Rob Sawyer: Yes, he would, it took a while to uncover this, so lots of other writers would say, okay, so why did he start this club? Well, he started it because he had lots of interests. He started it because he had a love interest and one biographer named this love interest. Well, she was just another hooker, actually. So all the other hypotheses were falling apart, but this one stayed together. If you look at the single biggest thing for Texas or any state is federal patronage. And if you want to bring dollars to Texas, then you’ve got to impress the national party that you’re going to take, Texas, going to vote for republican president and fill in the blank. And that was the ploy. That was the hook. And in return, Eddie Green, 20 some years old, was either going to be governor or he was going to get a national appointment. So, yeah, I’ll build this oasis, this place for people from Texas and across the United States can come and build the Republican Party in Texas.

Ramsey Russell: Where was it? Where exactly was the Tarpon Club?

Rob Sawyer: Well, this goes back to what you and I talked about last year. We talked a lot about market gunning and there was a handful of just exquisite shooting spots on the Texas coast and one of those was along the Gulf of Mexico, where the combination of 2 barrier islands come together and Aransas pass cuts them. Behind them is a place called Harbor Island and it’s just an exquisite ecosystem for Fish & Game and that’s north of rock, sorry, south of Rockville, Rockport and north of Corpus Christi. And all that was there was barren sand and a couple little hotels, bunch of watermen. And all of a sudden Eddie Green announces that he’s going to bring all these politicians to these relatively poor watermen’s towns –

Ramsey Russell: On his railroad.

Rob Sawyer: Well, in that case, his railroad hooked up to what was called the San Antonio Aransas, Aransas Pass and that hooked up the major cities of Texas to the Gulf coast and opened up the sporting industry.

Ramsey Russell: Wow.

Rob Sawyer: So Rockport became, it was the closest mainland town, the San Antonio Aransas Pass or called SAP railroad, reached that town and all of a sudden all, everybody sees dollars.

Ramsey Russell: Of course.

Rob Sawyer: They saw dollars and newspapers just followed every part of this grandiose club. And first thing he did was plan a building. Well, in Texas, nobody in these watermen towns had ever seen or heard of a 12,000 sqft clubhouse.

Ramsey Russell: 12,000 sqft.

Rob Sawyer: It took nearly half a million board feet of lumbers and a railroad car full of nails to build this thing.

Ramsey Russell: Golly, I bet it was anything but spartan.

Rob Sawyer: Yeah, every modern convenience, copper screens. Well, nobody had screens. They opened their windows and let the bugs in. He built a naphtha driven electrical plant and that pumped water, they had all the modern conveniences. My favorite was 126 incandescent lamps, nobody had lamps. And this, the glow from this thing that was all the way across Aransas Bay. You could see it from the mainland, from the train and nobody had seen such a thing. He built a pier with an aquarium filled with game fish and then a tramway, so you didn’t have to go from the club to the beach and get any sand in your toes, you’d simply took the tramway. And then because of all the fishing and hunting, people that didn’t do that like to observe it. So he built a pavilion and an observatory, but my favorites and he never asked the government to pay for it, but he had all these contacts and he paid for them. He wanted a life saving station. He anticipated all these yachts coming to the club from around the United States. So they were called life saving stations. They were manned by rowers that would save boats and would, they were they were lifesavers, tough job. A weather station. He built his own meteorological station in a cupola at the top of this giant 3 story building. And he’d sit up there and he would invent things that allowed weather prediction and transmission of weather information.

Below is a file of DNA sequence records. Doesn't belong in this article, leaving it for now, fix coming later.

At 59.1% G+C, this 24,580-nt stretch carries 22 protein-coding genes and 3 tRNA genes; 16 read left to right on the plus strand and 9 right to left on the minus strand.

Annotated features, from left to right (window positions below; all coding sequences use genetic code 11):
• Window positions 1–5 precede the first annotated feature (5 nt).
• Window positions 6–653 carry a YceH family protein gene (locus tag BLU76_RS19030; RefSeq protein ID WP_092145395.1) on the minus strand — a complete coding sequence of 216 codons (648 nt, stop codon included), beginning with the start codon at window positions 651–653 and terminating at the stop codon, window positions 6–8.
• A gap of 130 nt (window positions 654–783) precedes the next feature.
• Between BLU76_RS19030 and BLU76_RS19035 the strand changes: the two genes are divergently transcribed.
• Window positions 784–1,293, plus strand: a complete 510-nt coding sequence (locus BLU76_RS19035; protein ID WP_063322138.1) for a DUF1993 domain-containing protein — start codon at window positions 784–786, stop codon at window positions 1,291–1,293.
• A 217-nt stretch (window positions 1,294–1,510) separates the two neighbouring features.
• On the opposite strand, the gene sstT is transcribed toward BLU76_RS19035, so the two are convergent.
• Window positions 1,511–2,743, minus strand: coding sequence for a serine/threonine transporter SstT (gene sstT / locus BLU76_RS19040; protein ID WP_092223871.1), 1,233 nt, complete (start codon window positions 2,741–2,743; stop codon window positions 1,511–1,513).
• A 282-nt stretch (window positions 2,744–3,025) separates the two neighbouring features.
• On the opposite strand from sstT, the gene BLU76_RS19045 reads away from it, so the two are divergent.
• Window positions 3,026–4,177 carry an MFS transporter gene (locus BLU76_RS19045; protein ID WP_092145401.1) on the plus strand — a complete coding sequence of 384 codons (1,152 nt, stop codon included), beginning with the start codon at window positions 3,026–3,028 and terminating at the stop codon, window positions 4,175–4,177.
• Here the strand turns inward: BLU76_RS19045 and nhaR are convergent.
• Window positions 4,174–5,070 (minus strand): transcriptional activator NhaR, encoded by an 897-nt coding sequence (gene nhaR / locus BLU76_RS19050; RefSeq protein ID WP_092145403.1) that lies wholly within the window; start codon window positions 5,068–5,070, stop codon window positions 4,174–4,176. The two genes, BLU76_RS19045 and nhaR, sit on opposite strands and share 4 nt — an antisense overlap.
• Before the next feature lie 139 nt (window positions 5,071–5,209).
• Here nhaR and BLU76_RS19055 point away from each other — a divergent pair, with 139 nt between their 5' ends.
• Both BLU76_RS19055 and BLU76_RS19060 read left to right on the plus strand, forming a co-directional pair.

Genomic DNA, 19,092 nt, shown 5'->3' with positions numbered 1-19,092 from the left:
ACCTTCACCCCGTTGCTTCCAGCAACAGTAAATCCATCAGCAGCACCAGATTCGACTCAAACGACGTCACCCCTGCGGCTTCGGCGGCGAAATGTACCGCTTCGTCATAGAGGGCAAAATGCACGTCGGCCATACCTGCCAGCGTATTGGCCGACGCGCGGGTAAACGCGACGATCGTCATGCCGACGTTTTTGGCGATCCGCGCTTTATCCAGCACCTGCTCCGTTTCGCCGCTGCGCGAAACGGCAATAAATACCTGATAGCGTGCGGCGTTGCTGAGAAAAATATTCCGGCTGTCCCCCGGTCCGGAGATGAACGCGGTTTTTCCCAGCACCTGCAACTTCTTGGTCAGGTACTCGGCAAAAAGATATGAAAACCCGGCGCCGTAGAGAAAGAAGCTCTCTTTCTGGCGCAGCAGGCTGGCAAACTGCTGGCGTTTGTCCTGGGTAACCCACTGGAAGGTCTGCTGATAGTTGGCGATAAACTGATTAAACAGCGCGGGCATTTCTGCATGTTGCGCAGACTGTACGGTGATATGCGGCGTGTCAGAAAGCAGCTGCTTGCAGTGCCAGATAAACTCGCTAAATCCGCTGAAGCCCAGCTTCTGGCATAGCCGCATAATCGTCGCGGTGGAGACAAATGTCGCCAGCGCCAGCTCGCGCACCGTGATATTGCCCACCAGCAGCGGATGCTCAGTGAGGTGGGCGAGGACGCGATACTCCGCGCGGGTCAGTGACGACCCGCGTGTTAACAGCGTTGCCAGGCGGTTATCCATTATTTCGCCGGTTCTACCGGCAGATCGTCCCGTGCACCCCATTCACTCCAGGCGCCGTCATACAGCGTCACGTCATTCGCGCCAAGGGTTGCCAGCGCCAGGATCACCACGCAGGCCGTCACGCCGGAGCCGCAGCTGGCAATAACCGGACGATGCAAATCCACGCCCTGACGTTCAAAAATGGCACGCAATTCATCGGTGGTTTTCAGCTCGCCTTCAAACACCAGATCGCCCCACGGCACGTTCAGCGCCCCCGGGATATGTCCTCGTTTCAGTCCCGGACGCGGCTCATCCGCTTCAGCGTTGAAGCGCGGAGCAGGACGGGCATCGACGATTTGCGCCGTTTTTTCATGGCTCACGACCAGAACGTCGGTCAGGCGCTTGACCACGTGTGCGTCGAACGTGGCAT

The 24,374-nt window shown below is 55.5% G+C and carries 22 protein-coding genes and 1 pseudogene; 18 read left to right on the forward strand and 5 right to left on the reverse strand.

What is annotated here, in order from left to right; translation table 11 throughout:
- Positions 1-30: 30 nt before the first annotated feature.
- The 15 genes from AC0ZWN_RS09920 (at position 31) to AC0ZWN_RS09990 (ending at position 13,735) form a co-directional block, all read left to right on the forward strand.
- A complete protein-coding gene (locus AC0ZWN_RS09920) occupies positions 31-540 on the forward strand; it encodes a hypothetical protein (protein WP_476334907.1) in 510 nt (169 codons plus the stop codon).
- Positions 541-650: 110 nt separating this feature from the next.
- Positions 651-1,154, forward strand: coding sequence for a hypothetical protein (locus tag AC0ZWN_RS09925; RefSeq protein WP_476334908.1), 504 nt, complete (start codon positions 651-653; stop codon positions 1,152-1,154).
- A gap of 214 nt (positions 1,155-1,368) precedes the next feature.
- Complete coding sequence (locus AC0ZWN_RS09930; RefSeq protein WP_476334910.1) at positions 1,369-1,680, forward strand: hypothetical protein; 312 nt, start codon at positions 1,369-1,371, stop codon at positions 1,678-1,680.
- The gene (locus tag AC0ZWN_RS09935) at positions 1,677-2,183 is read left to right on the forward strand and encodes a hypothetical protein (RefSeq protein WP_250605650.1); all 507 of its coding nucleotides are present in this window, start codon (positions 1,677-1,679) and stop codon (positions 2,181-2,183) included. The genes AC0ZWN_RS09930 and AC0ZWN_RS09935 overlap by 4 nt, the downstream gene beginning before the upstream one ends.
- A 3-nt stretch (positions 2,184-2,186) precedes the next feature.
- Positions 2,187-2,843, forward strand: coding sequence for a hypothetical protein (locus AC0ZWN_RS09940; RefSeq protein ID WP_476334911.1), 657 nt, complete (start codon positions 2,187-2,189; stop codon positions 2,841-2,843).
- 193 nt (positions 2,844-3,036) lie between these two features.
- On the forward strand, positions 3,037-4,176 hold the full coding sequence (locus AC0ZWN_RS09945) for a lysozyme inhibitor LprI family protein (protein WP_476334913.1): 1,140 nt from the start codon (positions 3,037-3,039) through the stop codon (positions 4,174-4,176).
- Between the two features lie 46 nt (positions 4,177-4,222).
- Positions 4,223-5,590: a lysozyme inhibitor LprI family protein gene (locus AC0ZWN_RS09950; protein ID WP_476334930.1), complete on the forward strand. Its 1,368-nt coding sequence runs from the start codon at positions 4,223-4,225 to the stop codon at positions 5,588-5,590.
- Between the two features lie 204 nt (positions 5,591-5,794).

Ramsey Russell: He was a smart guy.

Rob Sawyer: Yeah, he was a smart guy. And one of my favorites was a post office. He said, well, I want wine, I want letters. Businessmen want stuff and he said, well, the government said, well, we would love for you to have a post office, particularly you’re going to pay for it, but you got to have an established town or city. So his one building clubhouse became the town of sport, Texas. So this wonderful gentleman who really had the idea to write this book, I covered this book, this club, in my first book, Hundred Years of Waterfowl Hunting History. Well, Jim Maloney said, I think it’s worth the whole book. And I said, well, I’ll look at it and see if it is and of course, as you and I talked about, it was interesting enough to create a whole book. But Jim has such, he has all the old photographs of the club and he has a postmark from sport, Texas, which is pretty unusual.

Ramsey Russell: Yeah, he had a lot of publicity, a lot of big ideas. Some of it seemed for coverage, it seemed like a way of, he liked to be the center of attention. He liked to advertise. He had this marketing mind.

Rob Sawyer: Yes, and remember, we’re talking about is –

Ramsey Russell: What about the shy kid that was a virgin until his business associates took him to a brothel at age 21. Where did he get his marketing genius?